Employing a unique dataset and GIS technology, this study focuses on city blocks located near the boundary of the fire. The primary outcome measure is residential density (residential units per residential acre), which is the dimension of land use depicted in the monocentric urban model. The study compares residential density inside and outside the fire’s boundary both before and after the disaster using a differences-in-differences approach. Exploiting the discontinuity in fire treatment at the boundary, where blocks on either side are presumed to exhibit similar development trends, evidence of substantial changes in San Francisco's land use is found upon reconstruction of the city. Specifically, the study finds that residential density increases significantly after the disaster in areas razed by fire relative to unburned areas. Essentially, through a shift into construction of apartment buildings, the city rebuilds nearly the same quantity of residential units on much less land, reflecting more intensive use of residential land in the razed area. This finding implies that thriving cities may be constrained by past capital investment, suggesting a vital role for path dependence and institutions in understanding urban development.
What Explains China's Housing Boom?
Xin WANG and Yi Wen
China’s housing prices have been growing rapidly since the reform, especially over the past decade. The high average housing price-to-income ratio has become a serious socioeconomic problem and has attracted much attention from news media and policymakers, because rising housing prices may not only widen the inequality gap between the poor and the rich but also jeopardize economic growth if the housing bubble bursts. An interesting question is what drove up China’s housing prices.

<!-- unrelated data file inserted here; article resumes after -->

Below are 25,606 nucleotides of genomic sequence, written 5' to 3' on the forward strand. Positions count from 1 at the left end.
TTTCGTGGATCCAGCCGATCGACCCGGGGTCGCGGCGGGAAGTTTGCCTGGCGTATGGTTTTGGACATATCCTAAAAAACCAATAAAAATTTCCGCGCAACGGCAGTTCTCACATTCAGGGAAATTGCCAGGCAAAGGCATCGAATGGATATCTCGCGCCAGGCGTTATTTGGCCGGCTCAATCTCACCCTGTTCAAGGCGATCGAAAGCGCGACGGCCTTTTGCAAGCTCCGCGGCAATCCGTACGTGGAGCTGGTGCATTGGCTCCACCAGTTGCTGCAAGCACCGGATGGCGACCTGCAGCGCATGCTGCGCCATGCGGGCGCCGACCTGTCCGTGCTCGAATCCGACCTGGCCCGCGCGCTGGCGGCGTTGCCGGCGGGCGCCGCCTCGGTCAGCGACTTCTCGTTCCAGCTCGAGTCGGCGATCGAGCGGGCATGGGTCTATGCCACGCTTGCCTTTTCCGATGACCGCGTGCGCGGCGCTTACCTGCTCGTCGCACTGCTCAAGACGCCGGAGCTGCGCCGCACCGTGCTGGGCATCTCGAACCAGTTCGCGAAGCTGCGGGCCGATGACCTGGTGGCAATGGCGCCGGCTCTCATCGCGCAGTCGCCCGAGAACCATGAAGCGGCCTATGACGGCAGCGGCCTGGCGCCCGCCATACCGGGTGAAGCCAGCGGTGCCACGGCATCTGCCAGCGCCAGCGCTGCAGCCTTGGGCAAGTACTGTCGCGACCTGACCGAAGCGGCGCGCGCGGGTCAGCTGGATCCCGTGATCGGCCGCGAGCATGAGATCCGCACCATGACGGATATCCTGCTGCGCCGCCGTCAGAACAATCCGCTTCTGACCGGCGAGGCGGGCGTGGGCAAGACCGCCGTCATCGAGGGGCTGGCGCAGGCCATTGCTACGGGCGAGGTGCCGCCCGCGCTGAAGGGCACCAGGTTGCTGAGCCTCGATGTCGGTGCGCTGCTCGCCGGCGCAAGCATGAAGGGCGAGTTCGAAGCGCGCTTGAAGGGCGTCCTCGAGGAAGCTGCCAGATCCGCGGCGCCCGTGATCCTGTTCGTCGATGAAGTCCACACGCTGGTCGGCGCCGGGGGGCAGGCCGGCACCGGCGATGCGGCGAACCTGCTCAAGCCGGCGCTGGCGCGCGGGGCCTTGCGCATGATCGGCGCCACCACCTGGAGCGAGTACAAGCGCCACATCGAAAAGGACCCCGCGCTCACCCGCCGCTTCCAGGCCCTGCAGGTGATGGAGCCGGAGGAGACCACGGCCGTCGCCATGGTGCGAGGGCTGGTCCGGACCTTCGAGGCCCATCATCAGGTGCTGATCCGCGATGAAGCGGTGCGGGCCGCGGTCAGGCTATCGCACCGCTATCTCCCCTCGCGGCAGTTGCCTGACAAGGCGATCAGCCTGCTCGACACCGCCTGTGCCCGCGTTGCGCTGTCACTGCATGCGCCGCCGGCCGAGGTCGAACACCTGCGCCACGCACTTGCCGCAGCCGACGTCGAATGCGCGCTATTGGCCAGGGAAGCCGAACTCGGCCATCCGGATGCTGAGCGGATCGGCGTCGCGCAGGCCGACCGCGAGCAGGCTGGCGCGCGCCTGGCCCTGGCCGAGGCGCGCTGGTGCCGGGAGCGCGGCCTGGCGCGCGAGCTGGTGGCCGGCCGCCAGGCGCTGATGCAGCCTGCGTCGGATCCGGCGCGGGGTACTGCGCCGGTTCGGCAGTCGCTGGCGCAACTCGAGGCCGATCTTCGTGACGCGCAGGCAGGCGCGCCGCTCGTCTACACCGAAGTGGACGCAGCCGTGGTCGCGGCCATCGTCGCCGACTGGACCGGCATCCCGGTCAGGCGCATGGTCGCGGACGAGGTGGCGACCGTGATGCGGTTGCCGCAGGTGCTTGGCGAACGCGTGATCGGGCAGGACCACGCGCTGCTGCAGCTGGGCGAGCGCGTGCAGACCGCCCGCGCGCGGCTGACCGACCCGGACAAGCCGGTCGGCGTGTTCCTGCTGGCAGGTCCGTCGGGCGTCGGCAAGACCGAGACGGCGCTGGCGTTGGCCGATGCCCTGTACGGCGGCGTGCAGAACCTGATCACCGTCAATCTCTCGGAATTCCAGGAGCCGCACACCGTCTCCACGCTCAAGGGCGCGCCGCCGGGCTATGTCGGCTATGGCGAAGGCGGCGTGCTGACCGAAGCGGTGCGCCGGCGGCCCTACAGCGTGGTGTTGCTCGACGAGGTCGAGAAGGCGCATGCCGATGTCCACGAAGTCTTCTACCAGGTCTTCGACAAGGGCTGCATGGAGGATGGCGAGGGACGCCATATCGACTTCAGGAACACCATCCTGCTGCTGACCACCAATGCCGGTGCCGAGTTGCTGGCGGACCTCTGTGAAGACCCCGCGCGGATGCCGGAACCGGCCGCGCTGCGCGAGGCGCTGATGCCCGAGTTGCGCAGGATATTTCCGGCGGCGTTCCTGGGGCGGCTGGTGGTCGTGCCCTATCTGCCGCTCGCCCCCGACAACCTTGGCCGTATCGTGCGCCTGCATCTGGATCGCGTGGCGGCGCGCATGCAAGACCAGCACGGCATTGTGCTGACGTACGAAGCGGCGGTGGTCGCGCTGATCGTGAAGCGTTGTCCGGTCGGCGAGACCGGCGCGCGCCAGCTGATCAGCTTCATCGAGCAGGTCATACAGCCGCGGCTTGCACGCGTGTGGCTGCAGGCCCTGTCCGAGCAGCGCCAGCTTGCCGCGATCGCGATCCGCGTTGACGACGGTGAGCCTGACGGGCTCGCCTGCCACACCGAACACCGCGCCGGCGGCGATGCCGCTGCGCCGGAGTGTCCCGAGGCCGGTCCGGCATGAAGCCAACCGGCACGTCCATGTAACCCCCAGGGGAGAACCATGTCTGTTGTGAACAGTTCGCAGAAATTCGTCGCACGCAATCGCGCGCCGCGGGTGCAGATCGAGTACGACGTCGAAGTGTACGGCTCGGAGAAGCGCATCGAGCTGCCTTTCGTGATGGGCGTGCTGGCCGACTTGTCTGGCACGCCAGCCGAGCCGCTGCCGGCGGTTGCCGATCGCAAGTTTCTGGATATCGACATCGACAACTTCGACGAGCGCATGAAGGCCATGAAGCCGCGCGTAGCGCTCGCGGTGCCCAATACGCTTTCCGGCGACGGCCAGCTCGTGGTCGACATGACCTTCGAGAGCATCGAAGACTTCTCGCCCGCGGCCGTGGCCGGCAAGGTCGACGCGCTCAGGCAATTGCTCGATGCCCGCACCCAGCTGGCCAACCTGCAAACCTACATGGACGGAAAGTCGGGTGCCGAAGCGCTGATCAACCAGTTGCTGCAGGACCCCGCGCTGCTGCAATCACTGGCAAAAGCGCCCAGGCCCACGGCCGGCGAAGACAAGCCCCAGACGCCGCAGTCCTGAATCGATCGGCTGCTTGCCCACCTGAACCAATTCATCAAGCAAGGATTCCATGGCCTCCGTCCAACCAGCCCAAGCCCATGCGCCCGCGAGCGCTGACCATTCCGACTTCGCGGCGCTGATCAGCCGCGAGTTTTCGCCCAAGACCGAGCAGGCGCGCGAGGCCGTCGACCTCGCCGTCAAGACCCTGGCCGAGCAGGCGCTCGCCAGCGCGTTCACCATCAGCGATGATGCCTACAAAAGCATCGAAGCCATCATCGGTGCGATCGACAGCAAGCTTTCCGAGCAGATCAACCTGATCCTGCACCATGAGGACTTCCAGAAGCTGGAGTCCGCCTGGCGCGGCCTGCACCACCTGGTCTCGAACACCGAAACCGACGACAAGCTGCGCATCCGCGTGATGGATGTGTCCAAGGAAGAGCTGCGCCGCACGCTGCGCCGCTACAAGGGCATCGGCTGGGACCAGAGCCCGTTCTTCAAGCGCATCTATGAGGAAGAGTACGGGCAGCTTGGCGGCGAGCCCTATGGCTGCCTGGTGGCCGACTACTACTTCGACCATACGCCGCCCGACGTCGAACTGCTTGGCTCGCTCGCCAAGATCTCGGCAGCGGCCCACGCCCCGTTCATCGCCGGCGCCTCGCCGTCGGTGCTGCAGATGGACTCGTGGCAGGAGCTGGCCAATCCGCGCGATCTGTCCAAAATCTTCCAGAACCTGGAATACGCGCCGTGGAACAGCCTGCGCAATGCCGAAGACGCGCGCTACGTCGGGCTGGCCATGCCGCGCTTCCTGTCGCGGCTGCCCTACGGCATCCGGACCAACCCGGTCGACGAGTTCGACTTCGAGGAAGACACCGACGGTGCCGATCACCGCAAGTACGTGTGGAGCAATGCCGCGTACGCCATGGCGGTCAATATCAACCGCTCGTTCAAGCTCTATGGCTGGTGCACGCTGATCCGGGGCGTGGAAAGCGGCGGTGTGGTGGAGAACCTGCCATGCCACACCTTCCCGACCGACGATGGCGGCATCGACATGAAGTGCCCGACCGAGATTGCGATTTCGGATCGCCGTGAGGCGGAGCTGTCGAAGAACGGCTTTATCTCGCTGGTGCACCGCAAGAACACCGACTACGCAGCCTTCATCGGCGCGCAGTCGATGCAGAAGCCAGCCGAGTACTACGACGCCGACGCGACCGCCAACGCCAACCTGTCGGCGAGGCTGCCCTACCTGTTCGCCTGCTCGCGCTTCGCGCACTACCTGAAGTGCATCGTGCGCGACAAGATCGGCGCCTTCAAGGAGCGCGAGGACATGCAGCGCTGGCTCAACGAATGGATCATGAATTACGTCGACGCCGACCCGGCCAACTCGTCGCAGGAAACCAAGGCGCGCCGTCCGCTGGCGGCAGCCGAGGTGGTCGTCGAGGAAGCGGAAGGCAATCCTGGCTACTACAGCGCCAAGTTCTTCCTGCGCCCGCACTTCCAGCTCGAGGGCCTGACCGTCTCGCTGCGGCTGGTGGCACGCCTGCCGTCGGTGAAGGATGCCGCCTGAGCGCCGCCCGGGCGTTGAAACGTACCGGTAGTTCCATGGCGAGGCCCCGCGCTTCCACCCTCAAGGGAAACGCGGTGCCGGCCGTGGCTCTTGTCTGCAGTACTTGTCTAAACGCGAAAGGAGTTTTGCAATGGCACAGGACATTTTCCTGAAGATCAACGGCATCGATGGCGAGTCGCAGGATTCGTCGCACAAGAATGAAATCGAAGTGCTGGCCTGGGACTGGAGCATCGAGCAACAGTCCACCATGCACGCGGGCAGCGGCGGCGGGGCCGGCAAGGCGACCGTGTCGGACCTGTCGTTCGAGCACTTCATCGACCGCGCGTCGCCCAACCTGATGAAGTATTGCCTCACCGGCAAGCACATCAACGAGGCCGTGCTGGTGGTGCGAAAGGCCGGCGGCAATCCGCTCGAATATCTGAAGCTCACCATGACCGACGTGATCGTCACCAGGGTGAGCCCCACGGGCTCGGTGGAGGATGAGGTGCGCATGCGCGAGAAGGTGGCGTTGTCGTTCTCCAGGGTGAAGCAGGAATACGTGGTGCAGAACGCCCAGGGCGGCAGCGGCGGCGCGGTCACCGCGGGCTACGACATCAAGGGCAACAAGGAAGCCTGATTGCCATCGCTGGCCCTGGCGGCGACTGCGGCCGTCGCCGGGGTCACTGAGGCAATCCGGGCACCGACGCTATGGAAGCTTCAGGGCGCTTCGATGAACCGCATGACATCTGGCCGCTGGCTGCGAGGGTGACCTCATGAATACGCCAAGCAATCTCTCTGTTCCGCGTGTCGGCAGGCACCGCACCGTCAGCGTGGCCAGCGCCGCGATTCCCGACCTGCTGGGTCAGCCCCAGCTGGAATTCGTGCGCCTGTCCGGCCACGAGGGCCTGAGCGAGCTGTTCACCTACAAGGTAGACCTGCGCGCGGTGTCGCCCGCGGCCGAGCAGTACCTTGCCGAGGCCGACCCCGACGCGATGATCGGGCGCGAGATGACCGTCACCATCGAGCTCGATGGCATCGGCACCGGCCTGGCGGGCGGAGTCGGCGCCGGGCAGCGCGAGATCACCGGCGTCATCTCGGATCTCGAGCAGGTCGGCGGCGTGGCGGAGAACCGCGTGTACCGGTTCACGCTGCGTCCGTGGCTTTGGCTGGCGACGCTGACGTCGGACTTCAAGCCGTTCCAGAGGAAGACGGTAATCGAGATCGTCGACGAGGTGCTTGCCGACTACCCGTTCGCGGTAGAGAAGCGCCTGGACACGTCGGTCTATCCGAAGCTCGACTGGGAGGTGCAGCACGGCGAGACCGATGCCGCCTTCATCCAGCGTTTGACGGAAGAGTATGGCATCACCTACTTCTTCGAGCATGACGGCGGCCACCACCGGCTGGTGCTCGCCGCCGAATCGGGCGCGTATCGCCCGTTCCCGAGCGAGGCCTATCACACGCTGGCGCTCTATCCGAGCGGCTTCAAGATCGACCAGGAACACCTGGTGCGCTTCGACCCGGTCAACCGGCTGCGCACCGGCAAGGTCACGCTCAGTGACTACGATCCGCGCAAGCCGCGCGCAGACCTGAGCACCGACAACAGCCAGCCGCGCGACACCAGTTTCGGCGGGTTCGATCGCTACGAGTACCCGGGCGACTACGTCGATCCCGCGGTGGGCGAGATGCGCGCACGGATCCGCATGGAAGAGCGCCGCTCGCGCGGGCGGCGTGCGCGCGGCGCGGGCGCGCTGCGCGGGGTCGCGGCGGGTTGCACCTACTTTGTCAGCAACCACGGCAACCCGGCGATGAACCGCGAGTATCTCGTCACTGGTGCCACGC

In this research, based on cross-province panel data, we determine the factors which could influence housing prices in China, including household income, local per capita GDP, bank credit, interest rate, mortgage down payment, sex ratio, and marriage costs, among others. Particularly, we are very interested in the role (local) government played in driving up housing prices. Our findings will provide useful for the central government to design correct and effective policies to improve the health of the housing market.
Cronyism and Hierarchical Efficiency
Large organizations are adversely affected by their bureaucracy systems. For one thing, organizations with multiple strata are susceptible to serious principal-agent problems. For another thing, servility and cronyism easily emerge within an organization, inhibiting innovation due to the allocation of funds and positions by orders rather than market. Few works in the literature of governance, however, rigorously formalize the mechanism of cronyism within organizations, theoretically; and seldom is empirical research carried out to find out whether senior governments and enterprises in the absence of cronyism are necessarily more efficient than those in the presence of such phenomenon.
My ongoing research would theoretically show the relevance between the cronyism phenomenon and the principal-agent problem. It would show that cronyism presents an approach to cope with hierarchical inefficiency. Intuitively, even if all agents are at the same level of hierarchy, principals (such as senior officials or managers) are inclined to appoint and assign important missions to agents (such as relatives, secretaries, or direct subordinates) that they are familiar with or “near” in a professional or private relationship, rather than to those are “far away”, for it is easier (indeed not necessary) to observe the effort of the “near”, thus reducing monitoring costs. Specifically, the farther the relationship is, the more difficult the monitoring is, and the less likely that agents are promoted or rewarded. However, despite the reduction of monitoring costs, cronyism results in an unfair atmosphere, leading to less effort by the “far” agents, or even a miserable equilibrium through a vicious circle. Therefore, the overall effect of cronyism relies on the tradeoff between those two effects.
As a future research project, it might be empirically interesting to examine the dependence of the performance of enterprises or local governments (using as proxy the size of profit or local GDP) on the extent of cronyism (using as proxy the promotion person-time of indirect subordinates and non-relatives compared to that of direct subordinates and relatives), controlling for other variables.